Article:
Tuesday, May 11, 2010

Breast Cancer and Food - What Foods Can Cause Breast Cancer?

Many women have been searching for something they can actually do for themselves, or their daughters, to reduce the risk of developing breast cancer or reproductive diseases such as endometriosis, fibroids and PCOS. The good news is, you can make dietary changes and eliminate foods that can cause breast cancer.

A study conducted by the American Cancer Society identified a strong link between adults (over 18 years) weight gain and postmenopausal breast cancer. Another study, published in 2009 by the Harvard School of Public Health in conjunction with Brigham and Women’s Hospital, concluded that women who were lean at age 18 and who maintained a healthy weight through mid-life had the best odds of achieving optimal health later in life.

Current research also reveals that dietary choices have a direct impact on your health. In particular, the type of fat you consume in your diet may be a risk factor for hormonal imbalances leading to reproductive disorders and cellular changes leading to breast cancer.

The “Bad Fats” - Trans Fatty Acids (TFA’s) and Breast Cancer

The type of fat in your diet, rather than the total amount, may be a risk factor for female reproductive disorders according to researchers in a study published online in the journal Human Reproduction.

Researchers have reported there is a strong link between diets loaded with trans fats and female reproductive disorders such as endometriosis, fibroids and PCOS. On the other hand, a diet rich in tuna, salmon and other foods high in essential fatty acids (EFA’s) omega-3 and omega-6 oils might mean you will be less likely to develop female reproductive disorders.

Is Your Diet Supporting Healthy Hormonal Balance? Find out now with my FREE online test.

So What Are Trans Fats and how are they linked to breast cancer?

Trans fats are formed when liquid fats are processed and hardened (hydrogenated) to make them more like butter or lard. They are found in many everyday processed foods such as breakfast cereals, biscuits, cakes, fast foods, pies and other pre-packaged foods. They are also found in foods fried in hydrogenated oils.

According to Dr. Stacey Missmer of Brigham and Women's Hospital, trans fats increase the body's level of many inflammatory markers. These inflammatory markers have been shown to be associated with many diseases, including cancers, heart disease and hormonal imbalances. Hormonal imbalances often lead to reproductive disorders such as endometriosis, fibroids and PCOS.

Foods that are highly inflammatory are also those that tend to lead to weight gain. These findings suggest that dietary changes to reduce intake of inflammatory foods and maintain a healthy weight is something every woman can do.

Find Out What Dietary Changes You Can Make To Overcome Female Reproductive Disorders by Clicking Here

How can trans fats contribute to breast cancer?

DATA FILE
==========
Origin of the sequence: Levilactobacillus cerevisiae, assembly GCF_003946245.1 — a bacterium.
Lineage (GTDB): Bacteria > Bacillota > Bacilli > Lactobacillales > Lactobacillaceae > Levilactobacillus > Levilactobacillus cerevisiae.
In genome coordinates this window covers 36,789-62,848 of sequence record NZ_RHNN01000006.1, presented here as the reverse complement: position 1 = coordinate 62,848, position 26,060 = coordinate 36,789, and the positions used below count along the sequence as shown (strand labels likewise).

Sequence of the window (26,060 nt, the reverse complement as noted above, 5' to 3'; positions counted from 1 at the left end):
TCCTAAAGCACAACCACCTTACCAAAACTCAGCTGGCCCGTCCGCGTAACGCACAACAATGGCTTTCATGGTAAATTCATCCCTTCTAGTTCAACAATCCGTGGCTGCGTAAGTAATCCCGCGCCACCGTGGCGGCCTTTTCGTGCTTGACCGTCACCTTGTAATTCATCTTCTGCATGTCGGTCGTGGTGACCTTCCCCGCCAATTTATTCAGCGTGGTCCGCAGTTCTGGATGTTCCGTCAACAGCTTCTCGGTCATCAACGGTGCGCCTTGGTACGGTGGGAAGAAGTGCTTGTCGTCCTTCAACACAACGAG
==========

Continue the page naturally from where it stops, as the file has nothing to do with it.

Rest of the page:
With trans fats becoming such a mainsteam component of our food chain, the prevalence of medical conditions such as diabetes, obesity, heart disease and cancer are increasing. Over the long term, trans fats interfere with your body's ability to ingest and utilise the good fats. They also promote fatty body tissue to synthesize small amounts of testosterone and related hormones. These play roles in fuelling hormonal imbalances such as PCOS, fibroids, endometriosis, PMT, menopausal symptoms and low libido. TFA’s stop the essential fatty acids (EFA’s) from getting into the cell wall. The EFA’s have to find somewhere else to go; new fat cells have to be built to keep them in. Over time, more and more TFA's block more cells, you build more and more new fat cells, you get fatter.

The Residual Effect of TFA’s potentially leading to breast cancer. Once consumed, TFA’s are hard to eliminate. They can remain in your body long after you finished eating that pie, biscuit or piece of cake. Some countries, such as Denmark and Canada, regulate the amount of trans fats that can be added to processed foods.

Denmark has banned foods with a TFA content of more than 2% of total fat content. Canada has set a limit of 5% (or 2% for margarines). In the US, food manufacturers are required to list trans fats on the label only if the amount per serving is 0.5g or higher. This leads to manufacturers manipulating serving sizes so they can list trans fats as 0g. Other countries, such as Australia have no such regulations. In these countries it is impossible to tell from a food label if a packaged product contains any trans fats.

It can be safe to assume that the majority of people have consumed trans fats at some point in their life. If you regularly consume fast food or any type of food made in a factory, there is a good chance you are consuming trans fats. These trans fats will continue to have a disruptive effect on your endocrine (hormonal) systems for many years, unless you take steps to eliminate them from your body.

Where To From Here?

Consuming trans fats may lead to weight gain and imbalances in your hormonal systems. These in turn put you at increased risk of developing reproductive issues in the short term and chronic diseases, including cancer in the longer term. Maybe you are already on the path to increasing weight, hormonal imbalances and long term ill health? A naturopath can help by eliminating the stored TFA’s and rebalancing your hormones, leading you to better health.

Is Your Diet Supporting Healthy Hormonal Balance? Find out now with my FREE online test.